Atmospheric art rockers Warpaint have been kicking around Los Angeles since 2004 but still manage to sound fresh and vibrant. CHRIS HAVERCROFT spoke to the band’s drummer STELLA MOZGAWA ahead of their Australian tour. Warpaint play Chevron Festival Gardens on February 19 as part of the Perth International Arts Festival.
Warpaint are touring on the back of their third album Heads Up. It is a record that came on the back of the band almost breaking up, and sees them push the boundaries of their sound even further than before. This is no small effort for a band who are known for their musical experimentation and sass.
“When that happens in a band it is not always a unanimous decision,” suggests Mozgawa of Warpaint nearly calling it quits. “I was not in that frame of mind where I thought that breaking up would be on the cards so that was a surprise to me. I do honour and respect how everybody in this band feels, because if we don’t listen to each other, then it will stop being fun and Warpaint as a band won’t survive.”
“It was an interesting period (and we have all been there individually at different times), but that was just a point of exhaustion. Basically because we toured the first record for two and a half years and for (the self-titled second) record we tried to cram in the same amount of touring into 18 months. It was exhausting. It affects peoples relationships with themselves, their partners, their families and their sense of stability. Touring is really important to the quality of life and making money, but it is a really taxing experience also.”
This reaffirming of their commitment to Warpaint has paid dividends on Heads Up. The approach to making this record was different to anything that the band had previously done. Instead of working the songs up as a group in a rehearsal room, each member would present demos to the other band members so they had a blueprint to work from. It has lead to a record that is full of haunting vocal harmonies, driving bass and bewitching sensuality.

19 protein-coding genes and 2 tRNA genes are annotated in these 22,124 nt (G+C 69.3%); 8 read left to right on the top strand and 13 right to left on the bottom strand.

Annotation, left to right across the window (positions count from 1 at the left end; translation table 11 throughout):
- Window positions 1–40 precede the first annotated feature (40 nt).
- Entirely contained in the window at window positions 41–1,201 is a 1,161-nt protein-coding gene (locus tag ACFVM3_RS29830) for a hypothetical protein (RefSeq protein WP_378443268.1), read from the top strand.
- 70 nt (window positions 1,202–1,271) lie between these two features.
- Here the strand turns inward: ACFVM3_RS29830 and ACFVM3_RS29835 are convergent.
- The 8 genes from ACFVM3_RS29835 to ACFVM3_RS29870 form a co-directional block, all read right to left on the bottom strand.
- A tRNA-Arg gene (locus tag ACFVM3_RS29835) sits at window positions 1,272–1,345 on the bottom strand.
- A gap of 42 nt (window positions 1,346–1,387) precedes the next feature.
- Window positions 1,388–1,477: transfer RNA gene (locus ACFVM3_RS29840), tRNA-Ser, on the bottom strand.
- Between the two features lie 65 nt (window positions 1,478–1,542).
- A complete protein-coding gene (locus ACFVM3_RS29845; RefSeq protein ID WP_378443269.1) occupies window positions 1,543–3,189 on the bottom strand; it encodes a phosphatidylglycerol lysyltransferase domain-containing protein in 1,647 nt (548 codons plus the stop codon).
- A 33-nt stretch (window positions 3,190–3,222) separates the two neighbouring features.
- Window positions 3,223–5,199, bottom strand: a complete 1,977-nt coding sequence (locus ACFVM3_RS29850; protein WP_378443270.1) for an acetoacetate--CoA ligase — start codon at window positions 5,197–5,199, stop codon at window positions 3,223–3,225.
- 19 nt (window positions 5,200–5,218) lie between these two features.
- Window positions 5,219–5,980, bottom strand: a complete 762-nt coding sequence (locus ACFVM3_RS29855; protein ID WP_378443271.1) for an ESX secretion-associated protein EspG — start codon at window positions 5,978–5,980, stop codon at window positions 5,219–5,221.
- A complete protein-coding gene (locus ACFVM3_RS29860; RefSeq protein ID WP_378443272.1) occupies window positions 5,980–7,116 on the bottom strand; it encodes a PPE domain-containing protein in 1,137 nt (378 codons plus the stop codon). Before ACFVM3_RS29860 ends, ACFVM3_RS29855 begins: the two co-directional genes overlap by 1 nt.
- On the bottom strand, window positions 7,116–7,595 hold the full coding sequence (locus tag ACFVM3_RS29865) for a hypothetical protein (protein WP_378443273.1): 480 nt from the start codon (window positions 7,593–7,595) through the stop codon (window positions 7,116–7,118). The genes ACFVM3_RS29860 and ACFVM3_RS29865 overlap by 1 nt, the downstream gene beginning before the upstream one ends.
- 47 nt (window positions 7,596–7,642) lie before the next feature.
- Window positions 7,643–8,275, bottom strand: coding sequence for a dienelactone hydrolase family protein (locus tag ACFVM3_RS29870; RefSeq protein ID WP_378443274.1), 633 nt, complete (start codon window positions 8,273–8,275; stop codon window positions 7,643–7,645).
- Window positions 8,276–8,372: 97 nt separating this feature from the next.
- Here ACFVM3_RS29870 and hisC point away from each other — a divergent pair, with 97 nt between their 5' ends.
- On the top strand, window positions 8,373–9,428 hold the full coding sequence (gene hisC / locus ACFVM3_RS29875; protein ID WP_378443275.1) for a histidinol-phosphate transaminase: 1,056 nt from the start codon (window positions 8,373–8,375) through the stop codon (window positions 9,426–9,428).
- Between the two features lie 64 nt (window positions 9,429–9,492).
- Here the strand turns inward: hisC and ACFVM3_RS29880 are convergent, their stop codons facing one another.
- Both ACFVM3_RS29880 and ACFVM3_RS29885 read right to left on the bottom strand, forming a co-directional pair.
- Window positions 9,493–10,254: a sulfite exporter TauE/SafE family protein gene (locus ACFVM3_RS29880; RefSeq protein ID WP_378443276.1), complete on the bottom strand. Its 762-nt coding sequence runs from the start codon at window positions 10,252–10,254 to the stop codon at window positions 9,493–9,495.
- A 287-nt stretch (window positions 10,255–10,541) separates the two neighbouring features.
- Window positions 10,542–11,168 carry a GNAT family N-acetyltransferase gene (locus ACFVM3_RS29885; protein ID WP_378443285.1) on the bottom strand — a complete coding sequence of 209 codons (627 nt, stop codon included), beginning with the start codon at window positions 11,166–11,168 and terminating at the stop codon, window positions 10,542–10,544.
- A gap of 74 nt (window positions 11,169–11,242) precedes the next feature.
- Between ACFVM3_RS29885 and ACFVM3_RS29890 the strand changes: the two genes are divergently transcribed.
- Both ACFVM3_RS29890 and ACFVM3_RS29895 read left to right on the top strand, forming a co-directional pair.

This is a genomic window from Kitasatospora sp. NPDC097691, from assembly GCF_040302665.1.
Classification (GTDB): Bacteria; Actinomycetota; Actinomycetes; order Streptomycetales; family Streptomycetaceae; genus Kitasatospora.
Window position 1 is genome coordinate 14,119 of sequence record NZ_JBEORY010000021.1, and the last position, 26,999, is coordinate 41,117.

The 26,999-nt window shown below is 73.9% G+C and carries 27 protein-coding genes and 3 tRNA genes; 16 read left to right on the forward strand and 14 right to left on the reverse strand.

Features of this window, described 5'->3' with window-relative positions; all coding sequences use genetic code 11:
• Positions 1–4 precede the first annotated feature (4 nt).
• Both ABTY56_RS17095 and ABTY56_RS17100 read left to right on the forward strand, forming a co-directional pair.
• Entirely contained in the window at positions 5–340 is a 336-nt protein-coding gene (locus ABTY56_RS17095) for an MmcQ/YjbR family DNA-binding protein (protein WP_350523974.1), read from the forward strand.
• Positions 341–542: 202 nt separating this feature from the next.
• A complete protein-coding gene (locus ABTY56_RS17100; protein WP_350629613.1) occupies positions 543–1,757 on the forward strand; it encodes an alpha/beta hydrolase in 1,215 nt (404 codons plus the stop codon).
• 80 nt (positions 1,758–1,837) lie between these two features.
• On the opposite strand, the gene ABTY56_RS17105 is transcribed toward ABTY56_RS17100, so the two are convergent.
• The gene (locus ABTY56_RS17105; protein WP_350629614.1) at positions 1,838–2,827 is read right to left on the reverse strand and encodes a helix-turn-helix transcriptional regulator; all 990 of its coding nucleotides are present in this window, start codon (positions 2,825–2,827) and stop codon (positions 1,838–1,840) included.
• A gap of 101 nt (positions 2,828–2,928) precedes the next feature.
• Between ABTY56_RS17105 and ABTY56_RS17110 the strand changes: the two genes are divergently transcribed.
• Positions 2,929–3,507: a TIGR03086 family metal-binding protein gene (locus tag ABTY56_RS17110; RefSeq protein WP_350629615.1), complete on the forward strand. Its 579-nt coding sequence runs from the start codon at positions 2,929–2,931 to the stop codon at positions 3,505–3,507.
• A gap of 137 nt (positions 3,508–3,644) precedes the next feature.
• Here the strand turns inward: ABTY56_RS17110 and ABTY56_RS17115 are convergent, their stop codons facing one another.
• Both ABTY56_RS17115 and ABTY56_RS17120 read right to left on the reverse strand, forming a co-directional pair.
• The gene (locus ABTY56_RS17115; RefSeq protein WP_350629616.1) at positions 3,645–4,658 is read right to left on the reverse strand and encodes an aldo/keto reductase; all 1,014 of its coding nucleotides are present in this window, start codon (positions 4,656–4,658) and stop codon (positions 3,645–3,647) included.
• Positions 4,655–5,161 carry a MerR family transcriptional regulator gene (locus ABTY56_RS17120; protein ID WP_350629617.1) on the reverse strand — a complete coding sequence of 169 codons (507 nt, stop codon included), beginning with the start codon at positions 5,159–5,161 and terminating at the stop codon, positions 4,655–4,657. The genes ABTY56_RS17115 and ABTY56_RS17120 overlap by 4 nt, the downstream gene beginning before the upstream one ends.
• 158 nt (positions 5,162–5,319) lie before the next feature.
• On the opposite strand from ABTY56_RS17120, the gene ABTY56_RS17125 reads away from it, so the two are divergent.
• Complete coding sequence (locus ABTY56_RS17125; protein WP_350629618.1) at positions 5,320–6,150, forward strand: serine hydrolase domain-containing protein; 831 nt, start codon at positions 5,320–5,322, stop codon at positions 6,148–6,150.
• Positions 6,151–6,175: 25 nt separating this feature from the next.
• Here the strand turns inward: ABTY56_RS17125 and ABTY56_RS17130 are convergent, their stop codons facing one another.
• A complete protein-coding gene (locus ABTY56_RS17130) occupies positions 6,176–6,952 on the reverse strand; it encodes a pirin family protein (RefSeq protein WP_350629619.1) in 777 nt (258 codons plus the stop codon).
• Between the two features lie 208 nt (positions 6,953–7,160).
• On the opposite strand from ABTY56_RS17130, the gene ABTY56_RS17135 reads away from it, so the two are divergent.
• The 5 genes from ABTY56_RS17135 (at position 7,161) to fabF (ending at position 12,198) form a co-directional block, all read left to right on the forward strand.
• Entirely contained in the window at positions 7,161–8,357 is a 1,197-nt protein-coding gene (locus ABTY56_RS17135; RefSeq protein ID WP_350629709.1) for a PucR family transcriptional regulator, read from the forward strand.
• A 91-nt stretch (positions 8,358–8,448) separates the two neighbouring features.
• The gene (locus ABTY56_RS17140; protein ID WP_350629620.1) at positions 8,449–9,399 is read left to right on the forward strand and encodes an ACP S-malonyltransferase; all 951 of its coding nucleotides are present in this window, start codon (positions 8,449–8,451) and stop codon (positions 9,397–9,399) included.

“We used a lot of the stuff that people had worked on individually for the starting points for the new songs. Those demos were built upon, which allowed everyone to spread their wings a bit more, and that made for a much quicker process. There were a lot of demos that were pretty fleshed out by the time that they came to the band and that was a new and exciting way for us to record an album.”
Mozgawa is genuinely exciting about being able to play the songs from Heads Up live, and the opportunity that it provides the musicians to learn new skills. When writing these songs, there was a commitment to remain respectful of the intent and mood of the demos that other band members presented. This has lead to the most surprising song of Warpaint’s career – the effervescent slice of pop, New Song.
“I think it was a really good experiment for us to be able to make a song without being too judgemental about it,” reflects Mozgawa about New Song. It is still a song that feels like us and is indicative of who we are. Sometimes being honest is being a little bit silly and a little bit dumb. We don’t always have to be deeply emotional or shrouded in metaphor. It can be lighter too.”
Mozgawa says that Warpaint have a lot more material to draw from since their last appearance in Perth. The drummer is keen to show off the bands new skills and textures as they tackle their most recent batch of songs without relying too heavily on technology.
“We are trying to play these songs as live as possible and are avoiding playing to a track. We are trying to stay true to the soul of Warpaint whilst adding in some other elements. We want it to still be spontaneous and enjoyable to us and the crowd.”